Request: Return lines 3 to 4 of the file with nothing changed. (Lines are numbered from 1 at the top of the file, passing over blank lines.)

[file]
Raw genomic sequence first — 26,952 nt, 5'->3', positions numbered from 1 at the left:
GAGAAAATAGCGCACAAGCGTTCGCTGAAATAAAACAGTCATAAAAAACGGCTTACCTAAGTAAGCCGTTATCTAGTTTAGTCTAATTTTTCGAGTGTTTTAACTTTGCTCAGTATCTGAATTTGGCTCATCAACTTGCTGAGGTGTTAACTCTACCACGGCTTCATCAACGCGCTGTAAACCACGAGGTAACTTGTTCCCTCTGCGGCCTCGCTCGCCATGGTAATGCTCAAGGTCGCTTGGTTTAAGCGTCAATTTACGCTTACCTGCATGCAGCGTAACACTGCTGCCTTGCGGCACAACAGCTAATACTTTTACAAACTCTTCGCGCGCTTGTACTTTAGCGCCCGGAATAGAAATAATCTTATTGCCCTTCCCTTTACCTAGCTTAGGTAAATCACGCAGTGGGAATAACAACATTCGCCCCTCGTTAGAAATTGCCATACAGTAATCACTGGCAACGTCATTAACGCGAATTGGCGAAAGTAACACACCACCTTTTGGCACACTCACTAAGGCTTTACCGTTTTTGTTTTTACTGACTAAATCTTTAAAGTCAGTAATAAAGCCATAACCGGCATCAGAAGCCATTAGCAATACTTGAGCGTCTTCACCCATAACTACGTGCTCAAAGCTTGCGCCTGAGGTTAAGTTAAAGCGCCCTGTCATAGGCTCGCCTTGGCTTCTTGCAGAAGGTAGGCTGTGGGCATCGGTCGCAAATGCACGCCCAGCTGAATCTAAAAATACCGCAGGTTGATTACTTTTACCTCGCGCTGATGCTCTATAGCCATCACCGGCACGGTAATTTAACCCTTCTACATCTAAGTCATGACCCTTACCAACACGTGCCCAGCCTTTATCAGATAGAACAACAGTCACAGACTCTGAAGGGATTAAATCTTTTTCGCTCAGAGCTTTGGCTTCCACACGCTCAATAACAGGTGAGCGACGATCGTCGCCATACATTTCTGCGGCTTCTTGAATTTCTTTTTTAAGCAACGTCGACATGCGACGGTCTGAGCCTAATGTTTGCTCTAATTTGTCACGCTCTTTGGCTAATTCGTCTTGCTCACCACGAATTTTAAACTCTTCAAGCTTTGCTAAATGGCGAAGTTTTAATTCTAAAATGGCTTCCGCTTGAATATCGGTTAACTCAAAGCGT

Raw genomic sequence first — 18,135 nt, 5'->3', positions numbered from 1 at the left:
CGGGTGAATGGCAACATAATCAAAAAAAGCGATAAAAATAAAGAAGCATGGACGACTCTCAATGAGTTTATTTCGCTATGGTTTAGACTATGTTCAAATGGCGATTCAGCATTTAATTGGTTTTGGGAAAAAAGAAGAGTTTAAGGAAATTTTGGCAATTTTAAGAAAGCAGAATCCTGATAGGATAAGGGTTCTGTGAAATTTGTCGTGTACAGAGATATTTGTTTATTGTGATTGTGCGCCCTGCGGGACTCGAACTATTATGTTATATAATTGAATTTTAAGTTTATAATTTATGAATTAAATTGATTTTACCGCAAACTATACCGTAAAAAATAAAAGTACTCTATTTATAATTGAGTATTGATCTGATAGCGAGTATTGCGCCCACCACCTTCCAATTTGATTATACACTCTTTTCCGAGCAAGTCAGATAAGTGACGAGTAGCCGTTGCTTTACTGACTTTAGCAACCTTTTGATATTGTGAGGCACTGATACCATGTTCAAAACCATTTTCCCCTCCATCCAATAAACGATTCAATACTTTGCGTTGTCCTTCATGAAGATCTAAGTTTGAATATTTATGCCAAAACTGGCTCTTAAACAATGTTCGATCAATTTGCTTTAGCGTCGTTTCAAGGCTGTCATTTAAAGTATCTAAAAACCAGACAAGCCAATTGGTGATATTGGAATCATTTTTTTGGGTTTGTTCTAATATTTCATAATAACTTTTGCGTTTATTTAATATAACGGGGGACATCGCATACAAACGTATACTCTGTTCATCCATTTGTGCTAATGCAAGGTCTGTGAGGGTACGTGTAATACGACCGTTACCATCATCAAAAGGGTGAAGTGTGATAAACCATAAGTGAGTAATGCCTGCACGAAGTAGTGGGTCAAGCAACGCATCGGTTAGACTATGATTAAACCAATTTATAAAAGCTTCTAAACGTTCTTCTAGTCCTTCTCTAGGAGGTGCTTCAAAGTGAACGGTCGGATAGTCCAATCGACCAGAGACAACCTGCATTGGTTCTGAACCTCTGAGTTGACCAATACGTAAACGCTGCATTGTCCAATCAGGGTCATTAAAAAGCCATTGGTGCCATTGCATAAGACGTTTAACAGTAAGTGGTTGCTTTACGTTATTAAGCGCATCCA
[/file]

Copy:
Raw genomic sequence first — 18,135 nt, 5'->3', positions numbered from 1 at the left:
CGGGTGAATGGCAACATAATCAAAAAAAGCGATAAAAATAAAGAAGCATGGACGACTCTCAATGAGTTTATTTCGCTATGGTTTAGACTATGTTCAAATGGCGATTCAGCATTTAATTGGTTTTGGGAAAAAAGAAGAGTTTAAGGAAATTTTGGCAATTTTAAGAAAGCAGAATCCTGATAGGATAAGGGTTCTGTGAAATTTGTCGTGTACAGAGATATTTGTTTATTGTGATTGTGCGCCCTGCGGGACTCGAACTATTATGTTATATAATTGAATTTTAAGTTTATAATTTATGAATTAAATTGATTTTACCGCAAACTATACCGTAAAAAATAAAAGTACTCTATTTATAATTGAGTATTGATCTGATAGCGAGTATTGCGCCCACCACCTTCCAATTTGATTATACACTCTTTTCCGAGCAAGTCAGATAAGTGACGAGTAGCCGTTGCTTTACTGACTTTAGCAACCTTTTGATATTGTGAGGCACTGATACCATGTTCAAAACCATTTTCCCCTCCATCCAATAAACGATTCAATACTTTGCGTTGTCCTTCATGAAGATCTAAGTTTGAATATTTATGCCAAAACTGGCTCTTAAACAATGTTCGATCAATTTGCTTTAGCGTCGTTTCAAGGCTGTCATTTAAAGTATCTAAAAACCAGACAAGCCAATTGGTGATATTGGAATCATTTTTTTGGGTTTGTTCTAATATTTCATAATAACTTTTGCGTTTATTTAATATAACGGGGGACATCGCATACAAACGTATACTCTGTTCATCCATTTGTGCTAATGCAAGGTCTGTGAGGGTACGTGTAATACGACCGTTACCATCATCAAAAGGGTGAAGTGTGATAAACCATAAGTGAGTAATGCCTGCACGAAGTAGTGGGTCAAGCAACGCATCGGTTAGACTATGATTAAACCAATTTATAAAAGCTTCTAAACGTTCTTCTAGTCCTTCTCTAGGAGGTGCTTCAAAGTGAACGGTCGGATAGTCCAATCGACCAGAGACAACCTGCATTGGTTCTGAACCTCTGAGTTGACCAATACGTAAACGCTGCATTGTCCAATCAGGGTCATTAAAAAGCCATTGGTGCCATTGCATAAGACGTTTAACAGTAAGTGGTTGCTTTACGTTATTAAGCGCATCCA